People | Legacies

What My Grandmother’s Eyes Have Seen

Around the time I was in seventh grade, I started performing makeshift eye surgery on my grandmother.

Drip, blink, drip, blink.

My mother only had one eyeKoreans back then didn’t have proper medical equipment—the Japanese controlled the supply. He was young and so confident, we didn’t know if he was even trained in ophthalmology. My mother didn’t even get pain medication. Just glasses, to protect her droopy eyelid. She squinted for the rest of her life.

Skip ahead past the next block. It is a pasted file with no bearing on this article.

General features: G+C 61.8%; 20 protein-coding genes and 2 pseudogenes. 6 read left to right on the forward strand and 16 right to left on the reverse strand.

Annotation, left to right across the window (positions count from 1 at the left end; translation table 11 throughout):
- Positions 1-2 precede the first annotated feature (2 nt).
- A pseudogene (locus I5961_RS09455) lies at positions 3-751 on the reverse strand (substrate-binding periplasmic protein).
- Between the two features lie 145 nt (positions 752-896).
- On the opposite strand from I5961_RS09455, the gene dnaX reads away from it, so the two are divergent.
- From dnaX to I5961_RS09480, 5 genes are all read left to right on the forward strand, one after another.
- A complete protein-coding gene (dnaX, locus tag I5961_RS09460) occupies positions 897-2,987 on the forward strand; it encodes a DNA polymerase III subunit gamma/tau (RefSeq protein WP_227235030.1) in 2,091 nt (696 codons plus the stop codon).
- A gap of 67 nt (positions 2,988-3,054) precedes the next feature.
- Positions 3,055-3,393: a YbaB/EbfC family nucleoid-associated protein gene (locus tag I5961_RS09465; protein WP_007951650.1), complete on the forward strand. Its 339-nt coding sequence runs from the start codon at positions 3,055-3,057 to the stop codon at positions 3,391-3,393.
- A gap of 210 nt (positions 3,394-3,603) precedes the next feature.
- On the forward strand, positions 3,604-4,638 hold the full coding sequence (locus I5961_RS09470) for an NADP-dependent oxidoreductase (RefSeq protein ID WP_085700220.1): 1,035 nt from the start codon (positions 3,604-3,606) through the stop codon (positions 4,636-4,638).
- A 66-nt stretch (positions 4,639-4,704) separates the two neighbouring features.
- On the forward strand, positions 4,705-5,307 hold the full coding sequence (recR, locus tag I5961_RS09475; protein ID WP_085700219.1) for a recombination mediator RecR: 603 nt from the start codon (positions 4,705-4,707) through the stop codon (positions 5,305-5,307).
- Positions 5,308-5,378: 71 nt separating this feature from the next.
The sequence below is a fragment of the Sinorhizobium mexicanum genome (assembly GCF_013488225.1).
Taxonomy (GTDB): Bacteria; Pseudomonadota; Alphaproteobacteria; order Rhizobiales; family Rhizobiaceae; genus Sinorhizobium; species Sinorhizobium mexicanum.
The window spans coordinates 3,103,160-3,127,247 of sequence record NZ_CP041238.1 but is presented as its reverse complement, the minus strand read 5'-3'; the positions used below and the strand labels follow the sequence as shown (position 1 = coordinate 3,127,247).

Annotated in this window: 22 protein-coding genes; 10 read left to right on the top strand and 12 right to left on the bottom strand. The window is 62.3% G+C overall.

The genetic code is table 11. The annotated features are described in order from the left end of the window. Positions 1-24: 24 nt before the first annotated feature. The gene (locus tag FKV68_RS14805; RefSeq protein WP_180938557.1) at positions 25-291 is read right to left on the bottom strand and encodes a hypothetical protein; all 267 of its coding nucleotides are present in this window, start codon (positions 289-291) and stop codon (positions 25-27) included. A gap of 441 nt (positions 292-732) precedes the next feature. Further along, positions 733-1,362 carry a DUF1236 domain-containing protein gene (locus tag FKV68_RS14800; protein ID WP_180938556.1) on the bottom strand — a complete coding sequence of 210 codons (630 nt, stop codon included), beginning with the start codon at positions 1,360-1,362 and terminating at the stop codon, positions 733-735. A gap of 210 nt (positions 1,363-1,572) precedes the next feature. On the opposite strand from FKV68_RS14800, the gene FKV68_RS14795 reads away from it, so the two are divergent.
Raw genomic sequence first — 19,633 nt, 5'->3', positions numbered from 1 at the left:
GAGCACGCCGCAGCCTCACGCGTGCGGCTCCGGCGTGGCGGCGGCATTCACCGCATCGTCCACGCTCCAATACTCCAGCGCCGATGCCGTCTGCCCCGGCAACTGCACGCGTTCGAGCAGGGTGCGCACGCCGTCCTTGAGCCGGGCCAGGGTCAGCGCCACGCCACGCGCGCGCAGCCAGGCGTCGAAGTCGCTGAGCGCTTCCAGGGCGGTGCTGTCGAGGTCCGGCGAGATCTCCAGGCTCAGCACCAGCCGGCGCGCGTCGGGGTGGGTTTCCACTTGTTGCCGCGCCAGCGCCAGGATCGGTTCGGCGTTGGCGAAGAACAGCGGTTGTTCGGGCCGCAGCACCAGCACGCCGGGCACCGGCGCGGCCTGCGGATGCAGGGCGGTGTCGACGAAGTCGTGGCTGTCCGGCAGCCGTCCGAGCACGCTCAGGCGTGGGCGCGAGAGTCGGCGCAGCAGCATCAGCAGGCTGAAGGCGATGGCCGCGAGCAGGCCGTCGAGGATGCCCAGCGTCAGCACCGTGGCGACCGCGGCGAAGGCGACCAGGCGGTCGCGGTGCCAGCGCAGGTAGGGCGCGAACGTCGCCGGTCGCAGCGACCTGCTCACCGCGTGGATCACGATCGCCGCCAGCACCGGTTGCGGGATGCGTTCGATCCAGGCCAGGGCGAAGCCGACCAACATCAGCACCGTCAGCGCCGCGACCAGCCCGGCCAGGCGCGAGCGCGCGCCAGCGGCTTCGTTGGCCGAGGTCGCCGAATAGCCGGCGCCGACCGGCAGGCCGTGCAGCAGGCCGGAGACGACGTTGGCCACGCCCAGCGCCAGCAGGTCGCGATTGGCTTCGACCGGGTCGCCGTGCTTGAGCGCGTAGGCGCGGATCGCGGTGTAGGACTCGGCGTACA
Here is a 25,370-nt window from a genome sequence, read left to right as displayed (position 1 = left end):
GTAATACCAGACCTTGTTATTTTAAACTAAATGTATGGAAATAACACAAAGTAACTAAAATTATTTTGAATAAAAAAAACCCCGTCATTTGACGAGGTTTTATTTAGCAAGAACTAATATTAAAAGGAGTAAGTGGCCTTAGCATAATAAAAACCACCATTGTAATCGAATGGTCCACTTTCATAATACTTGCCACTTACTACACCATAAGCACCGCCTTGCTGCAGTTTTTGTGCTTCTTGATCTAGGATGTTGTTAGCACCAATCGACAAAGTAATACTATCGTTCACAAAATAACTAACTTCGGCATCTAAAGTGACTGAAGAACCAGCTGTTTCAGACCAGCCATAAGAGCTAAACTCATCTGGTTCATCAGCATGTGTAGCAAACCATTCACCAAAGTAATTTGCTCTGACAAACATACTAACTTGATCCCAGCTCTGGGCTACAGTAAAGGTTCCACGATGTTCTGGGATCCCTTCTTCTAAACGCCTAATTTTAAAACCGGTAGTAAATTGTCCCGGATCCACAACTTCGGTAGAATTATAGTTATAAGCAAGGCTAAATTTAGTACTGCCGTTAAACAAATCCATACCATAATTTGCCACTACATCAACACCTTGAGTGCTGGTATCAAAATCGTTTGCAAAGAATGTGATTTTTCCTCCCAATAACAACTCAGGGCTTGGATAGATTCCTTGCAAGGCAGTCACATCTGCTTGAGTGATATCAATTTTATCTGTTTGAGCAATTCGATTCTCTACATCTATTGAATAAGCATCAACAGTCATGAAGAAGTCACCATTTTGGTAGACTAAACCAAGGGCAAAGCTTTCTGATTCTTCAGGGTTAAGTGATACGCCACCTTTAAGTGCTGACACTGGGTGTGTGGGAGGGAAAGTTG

I remember the aunties in the soju shop next door describing the cloth my mother held to her face. They said it was drenched red, she’d bled enough to fill a wash basin. She called her left eye a dog eye. I didn’t know if she meant fake (), or that they’d put in a dog’s () eyeI never knew. I couldn’t tell.

ShiwonhadaSo refreshing

A scamWe call that a doctor

Sometimes I feel overwhelmed by my inability to see all that she has seen.

I miss youI want to see you

We’re seeing each other now